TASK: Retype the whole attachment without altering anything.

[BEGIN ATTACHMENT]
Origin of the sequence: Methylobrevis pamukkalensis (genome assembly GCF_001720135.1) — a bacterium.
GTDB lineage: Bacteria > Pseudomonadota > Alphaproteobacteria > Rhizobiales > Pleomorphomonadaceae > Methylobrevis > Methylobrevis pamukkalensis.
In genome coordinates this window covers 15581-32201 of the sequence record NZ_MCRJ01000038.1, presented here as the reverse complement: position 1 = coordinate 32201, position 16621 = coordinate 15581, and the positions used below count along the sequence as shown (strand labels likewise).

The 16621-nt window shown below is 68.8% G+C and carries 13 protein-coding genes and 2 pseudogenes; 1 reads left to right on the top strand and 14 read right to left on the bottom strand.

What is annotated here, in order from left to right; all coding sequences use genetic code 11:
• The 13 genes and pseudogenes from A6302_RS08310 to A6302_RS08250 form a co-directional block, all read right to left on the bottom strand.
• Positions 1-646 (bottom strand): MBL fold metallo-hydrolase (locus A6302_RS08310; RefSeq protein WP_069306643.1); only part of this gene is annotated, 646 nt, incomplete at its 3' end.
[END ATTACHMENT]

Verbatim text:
Origin of the sequence: Methylobrevis pamukkalensis (genome assembly GCF_001720135.1) — a bacterium.
GTDB lineage: Bacteria > Pseudomonadota > Alphaproteobacteria > Rhizobiales > Pleomorphomonadaceae > Methylobrevis > Methylobrevis pamukkalensis.
In genome coordinates this window covers 15581-32201 of the sequence record NZ_MCRJ01000038.1, presented here as the reverse complement: position 1 = coordinate 32201, position 16621 = coordinate 15581, and the positions used below count along the sequence as shown (strand labels likewise).

The 16621-nt window shown below is 68.8% G+C and carries 13 protein-coding genes and 2 pseudogenes; 1 reads left to right on the top strand and 14 read right to left on the bottom strand.

What is annotated here, in order from left to right; all coding sequences use genetic code 11:
• The 13 genes and pseudogenes from A6302_RS08310 to A6302_RS08250 form a co-directional block, all read right to left on the bottom strand.
• Positions 1-646 (bottom strand): MBL fold metallo-hydrolase (locus A6302_RS08310; RefSeq protein WP_069306643.1); only part of this gene is annotated, 646 nt, incomplete at its 3' end.